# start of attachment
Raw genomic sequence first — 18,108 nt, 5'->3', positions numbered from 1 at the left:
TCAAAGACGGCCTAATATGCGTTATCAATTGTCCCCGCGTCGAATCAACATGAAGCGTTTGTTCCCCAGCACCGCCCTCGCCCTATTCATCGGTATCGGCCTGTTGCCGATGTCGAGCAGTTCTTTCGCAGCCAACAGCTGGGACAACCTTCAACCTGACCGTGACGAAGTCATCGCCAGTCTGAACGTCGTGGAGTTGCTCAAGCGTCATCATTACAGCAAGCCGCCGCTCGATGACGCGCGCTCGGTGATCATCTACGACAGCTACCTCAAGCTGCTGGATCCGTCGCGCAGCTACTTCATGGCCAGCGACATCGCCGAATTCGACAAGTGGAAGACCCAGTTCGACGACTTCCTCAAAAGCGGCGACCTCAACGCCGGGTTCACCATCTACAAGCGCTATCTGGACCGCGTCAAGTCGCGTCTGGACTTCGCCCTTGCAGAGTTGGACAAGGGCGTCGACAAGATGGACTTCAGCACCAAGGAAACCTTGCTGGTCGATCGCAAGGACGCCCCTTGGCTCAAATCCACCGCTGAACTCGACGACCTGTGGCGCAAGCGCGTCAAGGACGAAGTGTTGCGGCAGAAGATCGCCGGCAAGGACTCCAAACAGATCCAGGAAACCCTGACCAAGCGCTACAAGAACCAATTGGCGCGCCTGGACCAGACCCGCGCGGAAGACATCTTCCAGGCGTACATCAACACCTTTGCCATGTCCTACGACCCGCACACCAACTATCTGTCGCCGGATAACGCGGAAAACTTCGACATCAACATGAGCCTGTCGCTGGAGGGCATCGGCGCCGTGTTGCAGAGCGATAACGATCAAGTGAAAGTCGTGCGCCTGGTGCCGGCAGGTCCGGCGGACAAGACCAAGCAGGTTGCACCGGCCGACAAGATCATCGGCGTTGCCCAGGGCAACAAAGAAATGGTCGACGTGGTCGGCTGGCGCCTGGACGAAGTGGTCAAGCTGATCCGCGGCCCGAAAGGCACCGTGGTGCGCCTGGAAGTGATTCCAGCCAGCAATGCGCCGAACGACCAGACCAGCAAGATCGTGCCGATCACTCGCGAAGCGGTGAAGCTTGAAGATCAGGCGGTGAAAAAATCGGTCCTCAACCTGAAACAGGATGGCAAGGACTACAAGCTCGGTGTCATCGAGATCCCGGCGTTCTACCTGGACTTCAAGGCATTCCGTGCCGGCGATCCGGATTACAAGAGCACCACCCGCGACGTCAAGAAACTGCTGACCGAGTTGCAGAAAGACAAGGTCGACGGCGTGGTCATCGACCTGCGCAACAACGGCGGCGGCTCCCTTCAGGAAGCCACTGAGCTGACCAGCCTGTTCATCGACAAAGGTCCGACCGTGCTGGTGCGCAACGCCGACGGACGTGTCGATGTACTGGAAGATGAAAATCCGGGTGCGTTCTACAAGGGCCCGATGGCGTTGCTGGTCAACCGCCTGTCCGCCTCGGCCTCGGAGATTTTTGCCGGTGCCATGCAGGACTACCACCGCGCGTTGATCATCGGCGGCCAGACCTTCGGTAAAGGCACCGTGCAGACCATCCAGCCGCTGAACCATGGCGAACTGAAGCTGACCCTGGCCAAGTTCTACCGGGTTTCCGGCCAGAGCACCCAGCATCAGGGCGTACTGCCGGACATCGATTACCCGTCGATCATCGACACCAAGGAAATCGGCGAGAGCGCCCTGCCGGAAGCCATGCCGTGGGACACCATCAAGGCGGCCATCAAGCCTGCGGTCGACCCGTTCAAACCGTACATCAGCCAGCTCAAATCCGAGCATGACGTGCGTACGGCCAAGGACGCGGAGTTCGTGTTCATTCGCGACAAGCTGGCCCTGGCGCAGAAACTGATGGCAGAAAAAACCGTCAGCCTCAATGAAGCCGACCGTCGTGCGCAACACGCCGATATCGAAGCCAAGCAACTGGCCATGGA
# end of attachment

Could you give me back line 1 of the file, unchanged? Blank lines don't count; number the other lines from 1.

Raw genomic sequence first — 18,108 nt, 5'->3', positions numbered from 1 at the left: